Mechanical reefers' origin


Rupert & Maureen <gamlenz@...>
 

There was a discussion earlier this year (and in previous years) about the
origins of mechanical reefers. I found a piece in the 1885 National Car
Builder referring to the Palmer refrigerator car that had a mechanical
refrigerating plant, similar to ammonia ice making machines, instead of ice.
The compressors were belt driven from the axle. There was a similar piece in
a 1888 Railway World, which stated the plant used chloride of ethyl instead
of ammonia.

Rupert Gamlen
Auckland NZ


Tony Thompson
 

Rupert Gamlen wrote:
There was a discussion earlier this year (and in previous years) about the origins of mechanical reefers. I found a piece in the 1885 National Car Builder referring to the Palmer refrigerator car that had a mechanical refrigerating plant, similar to ammonia ice making machines, instead of ice. The compressors were belt driven from the axle. There was a similar piece in a 1888 Railway World, which stated the plant used chloride of ethyl instead of ammonia.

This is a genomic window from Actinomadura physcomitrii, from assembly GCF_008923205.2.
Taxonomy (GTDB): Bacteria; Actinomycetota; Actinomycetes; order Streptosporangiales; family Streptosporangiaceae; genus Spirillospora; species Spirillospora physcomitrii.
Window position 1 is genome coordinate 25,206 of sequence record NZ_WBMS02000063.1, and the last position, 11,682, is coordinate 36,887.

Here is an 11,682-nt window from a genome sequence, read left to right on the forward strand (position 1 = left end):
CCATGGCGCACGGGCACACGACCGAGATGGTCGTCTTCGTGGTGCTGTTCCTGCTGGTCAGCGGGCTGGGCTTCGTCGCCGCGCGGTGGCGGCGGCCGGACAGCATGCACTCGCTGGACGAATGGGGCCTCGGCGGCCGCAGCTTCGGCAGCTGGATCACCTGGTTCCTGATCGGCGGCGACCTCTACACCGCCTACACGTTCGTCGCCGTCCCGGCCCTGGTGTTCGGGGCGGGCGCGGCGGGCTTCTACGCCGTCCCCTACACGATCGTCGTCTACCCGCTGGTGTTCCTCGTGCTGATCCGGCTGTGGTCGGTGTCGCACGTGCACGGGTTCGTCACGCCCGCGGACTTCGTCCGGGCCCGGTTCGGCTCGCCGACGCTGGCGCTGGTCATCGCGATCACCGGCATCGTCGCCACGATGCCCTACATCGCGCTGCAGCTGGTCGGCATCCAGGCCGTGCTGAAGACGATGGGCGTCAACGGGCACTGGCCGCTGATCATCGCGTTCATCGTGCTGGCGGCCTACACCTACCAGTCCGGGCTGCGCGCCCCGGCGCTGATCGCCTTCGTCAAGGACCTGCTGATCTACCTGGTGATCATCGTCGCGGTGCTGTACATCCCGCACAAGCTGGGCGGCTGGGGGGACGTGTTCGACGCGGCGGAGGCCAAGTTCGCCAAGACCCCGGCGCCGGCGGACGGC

Rupert, there seems to have been a preoccupation among American inventors to devise a mechanical system of refrigeration. The patents and other forms of invention are endless. Most were never built, some had subsize equipment built as a demonstration, and a very few progressed to complete cars. They all shared two important characteristics: they were complicated (thus expensive to build and a challenge to maintain), and they were simply not durable. Workable mechanical reefers had to wait for the development of the cheap and dependable small diesel engine, during World War II. Anything before that was really a pipe dream.

Tony Thompson Editor, Signature Press, Berkeley, CA
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